the secret cook – knowing your onions

Recently I seem to have built up a surplus of onions in my cupboard. As onions are such an essential vegetable, basic to many savoury dishes, I don’t like to run out, but this week I have been looking for different ways to use them in meals.

Onions are nutritious and provide anti-oxidants as well as vitamins A, B6, C and E, as well as some trace elements. Regular consumption may contribute to resistance to infections, such as colds, and there is some evidence that they may lower the risk of cancer, especially of the stomach and intestinal tract.

Raw onions are more beneficial than cooked ones in this respect, as some of the organic sulphur compounds are destroyed by cooking. However if you bake whole onions in their skins you retain more of the nutritional benefits of the raw onions, while the flavour is milder and more aromatic than raw onions.

Some individuals can react to onions, either raw or cooked. We have very small amounts of raw onions in any form in our house as they don’t agree with one household member. I have a friend who is allergic to onions but can substitute shallots. It’s worth considering substitution if one for doesn’t agree with you, this can include spring onions, red onions, brown onions, shallots, leeks, chives really whatever can be utilised to provide this all-important base for meals.

If onions make you cry while preparing them, it can help to chill the whole onions for half an hour in the fridge before you slice or chop them. This helps to reduce the activity of the enzyme responsible which is called allyl sulphate and is produced when an onion’s ruptured cell is exposed to air, i.e. when you start to slice or chop your onions.

If you are concerned about the smell of onions on your breath, then eating parsley or an apple can help to decrease this. After you have prepared your onions, try rinsing your hands with cold water, then rub them with salt and rinse again before washing with soap and warm water.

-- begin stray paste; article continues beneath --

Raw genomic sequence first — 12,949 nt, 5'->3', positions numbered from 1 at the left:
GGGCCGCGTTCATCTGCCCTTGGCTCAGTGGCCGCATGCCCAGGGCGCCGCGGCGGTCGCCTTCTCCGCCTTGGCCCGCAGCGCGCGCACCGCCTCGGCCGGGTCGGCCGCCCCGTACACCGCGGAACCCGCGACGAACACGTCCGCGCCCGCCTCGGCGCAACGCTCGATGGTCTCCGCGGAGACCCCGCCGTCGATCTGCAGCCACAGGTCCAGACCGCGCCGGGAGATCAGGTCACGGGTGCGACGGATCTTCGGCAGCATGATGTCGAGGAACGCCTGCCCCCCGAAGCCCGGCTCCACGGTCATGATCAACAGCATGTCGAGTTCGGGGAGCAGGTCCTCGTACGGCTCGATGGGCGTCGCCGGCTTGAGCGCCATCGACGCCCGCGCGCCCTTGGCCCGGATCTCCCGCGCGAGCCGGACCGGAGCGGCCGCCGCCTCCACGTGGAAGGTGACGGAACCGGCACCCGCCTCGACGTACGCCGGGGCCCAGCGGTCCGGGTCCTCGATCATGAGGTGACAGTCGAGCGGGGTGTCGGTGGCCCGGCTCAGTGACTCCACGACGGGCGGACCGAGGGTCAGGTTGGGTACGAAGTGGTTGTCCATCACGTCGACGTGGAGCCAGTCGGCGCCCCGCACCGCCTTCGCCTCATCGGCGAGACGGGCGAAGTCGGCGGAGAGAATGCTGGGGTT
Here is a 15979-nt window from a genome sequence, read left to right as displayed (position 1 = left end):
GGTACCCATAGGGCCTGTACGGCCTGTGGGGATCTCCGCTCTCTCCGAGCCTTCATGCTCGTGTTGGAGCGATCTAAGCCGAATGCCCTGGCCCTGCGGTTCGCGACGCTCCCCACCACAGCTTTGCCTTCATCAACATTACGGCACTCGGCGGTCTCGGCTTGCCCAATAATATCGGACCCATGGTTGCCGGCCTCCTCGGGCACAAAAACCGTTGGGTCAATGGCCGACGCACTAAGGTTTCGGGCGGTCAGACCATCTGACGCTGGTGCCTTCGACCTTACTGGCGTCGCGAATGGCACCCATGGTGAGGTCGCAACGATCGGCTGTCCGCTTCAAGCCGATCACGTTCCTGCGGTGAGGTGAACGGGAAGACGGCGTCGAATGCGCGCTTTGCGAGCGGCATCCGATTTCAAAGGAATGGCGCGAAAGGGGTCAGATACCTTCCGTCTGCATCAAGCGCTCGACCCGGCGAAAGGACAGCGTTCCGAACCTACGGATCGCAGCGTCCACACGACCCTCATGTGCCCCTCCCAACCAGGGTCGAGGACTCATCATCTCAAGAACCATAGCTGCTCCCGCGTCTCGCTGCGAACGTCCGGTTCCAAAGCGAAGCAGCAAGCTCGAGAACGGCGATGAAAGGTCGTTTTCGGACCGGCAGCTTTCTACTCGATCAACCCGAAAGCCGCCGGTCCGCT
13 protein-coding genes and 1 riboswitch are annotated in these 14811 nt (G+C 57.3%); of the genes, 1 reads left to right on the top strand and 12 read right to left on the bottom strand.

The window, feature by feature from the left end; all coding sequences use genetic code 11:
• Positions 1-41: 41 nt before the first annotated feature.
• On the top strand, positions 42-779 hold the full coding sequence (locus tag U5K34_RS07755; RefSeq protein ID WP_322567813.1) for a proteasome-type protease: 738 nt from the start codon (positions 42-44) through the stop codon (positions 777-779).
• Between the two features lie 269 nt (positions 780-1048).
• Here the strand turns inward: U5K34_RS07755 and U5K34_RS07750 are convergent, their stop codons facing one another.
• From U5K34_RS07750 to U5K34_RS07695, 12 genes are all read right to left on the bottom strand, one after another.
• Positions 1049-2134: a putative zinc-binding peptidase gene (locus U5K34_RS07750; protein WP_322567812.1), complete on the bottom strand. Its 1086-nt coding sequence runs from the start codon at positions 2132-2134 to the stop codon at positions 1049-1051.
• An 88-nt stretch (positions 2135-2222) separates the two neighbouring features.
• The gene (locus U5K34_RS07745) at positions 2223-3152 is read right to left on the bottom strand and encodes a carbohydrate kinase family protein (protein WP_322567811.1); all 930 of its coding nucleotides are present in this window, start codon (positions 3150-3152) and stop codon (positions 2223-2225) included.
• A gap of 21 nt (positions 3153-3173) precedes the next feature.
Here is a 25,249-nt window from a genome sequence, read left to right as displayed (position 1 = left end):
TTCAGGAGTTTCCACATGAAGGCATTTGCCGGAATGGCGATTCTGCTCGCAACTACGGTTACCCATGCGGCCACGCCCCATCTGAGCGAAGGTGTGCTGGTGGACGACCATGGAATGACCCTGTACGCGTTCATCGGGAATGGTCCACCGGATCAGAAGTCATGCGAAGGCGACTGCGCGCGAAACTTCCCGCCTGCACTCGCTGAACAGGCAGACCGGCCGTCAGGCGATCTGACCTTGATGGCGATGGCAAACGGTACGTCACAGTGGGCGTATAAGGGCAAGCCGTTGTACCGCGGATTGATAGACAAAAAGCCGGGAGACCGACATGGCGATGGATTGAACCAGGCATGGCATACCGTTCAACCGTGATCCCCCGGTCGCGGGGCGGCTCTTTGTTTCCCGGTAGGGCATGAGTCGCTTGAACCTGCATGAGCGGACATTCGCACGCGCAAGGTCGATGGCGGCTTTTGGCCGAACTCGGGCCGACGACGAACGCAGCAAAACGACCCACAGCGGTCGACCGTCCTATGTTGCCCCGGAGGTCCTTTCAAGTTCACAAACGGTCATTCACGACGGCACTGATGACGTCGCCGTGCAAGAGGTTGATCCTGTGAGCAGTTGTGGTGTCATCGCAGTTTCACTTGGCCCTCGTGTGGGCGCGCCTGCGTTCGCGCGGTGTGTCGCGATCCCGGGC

This recipe is called Georgian bean salad and makes a glorious lunch or a side dish. It is versatile as it can be eaten warm or cool, easy to prepare and suitable for summer or winter. I have used it as a picnic dish, stored in a leakproof container and then enjoyed in the open air. Team it with bread or toast if you like.

Ingredients
I/4 tsp fenugreek seeds
I tsp coriander seeds
I tsp fennel seeds
Salt and black pepper
3 tbsp oil such as sunflower seed, rape seed, light olive oil or vegetable oil
1 or 2 onions peeled and sliced
1 x 400g can red kidney beans, drained and rinsed.
Other beans can be substituted such as black beans or cannellini
(I really like the Suma organic beans which are not too pricey)
1 tsp red wine or sherry vinegar
1/2 tsp brown. Sugar
1/2 bunch fresh coriander (parsley can be substituted if you can’t get coriander)
Small amount of parsley and dill (though if you have other herbs then do use them, I don’t have dill but use fennel instead, I have also used mint, and other soft green herbs)

Method
Heat a small dry frying pan and toast the seeds until fragrant, then crush with a mortar and pestle and a little sea salt. Set aside.

Heat 2 tablespoons of the oil in a frying pan. Add the onions and cook over a medium heat, stirring occasionally until they are amber. Add the beans and warm them through.

Meanwhile mix together the remaining oil, sugar, vinegar, crushed spices, herbs, salt and pepper in a bowl. Stir this dressing through the warm beans and then serve hot or cold.

Enjoy the better weather we’re now having, as we approach the longest day.

The Secret Cook

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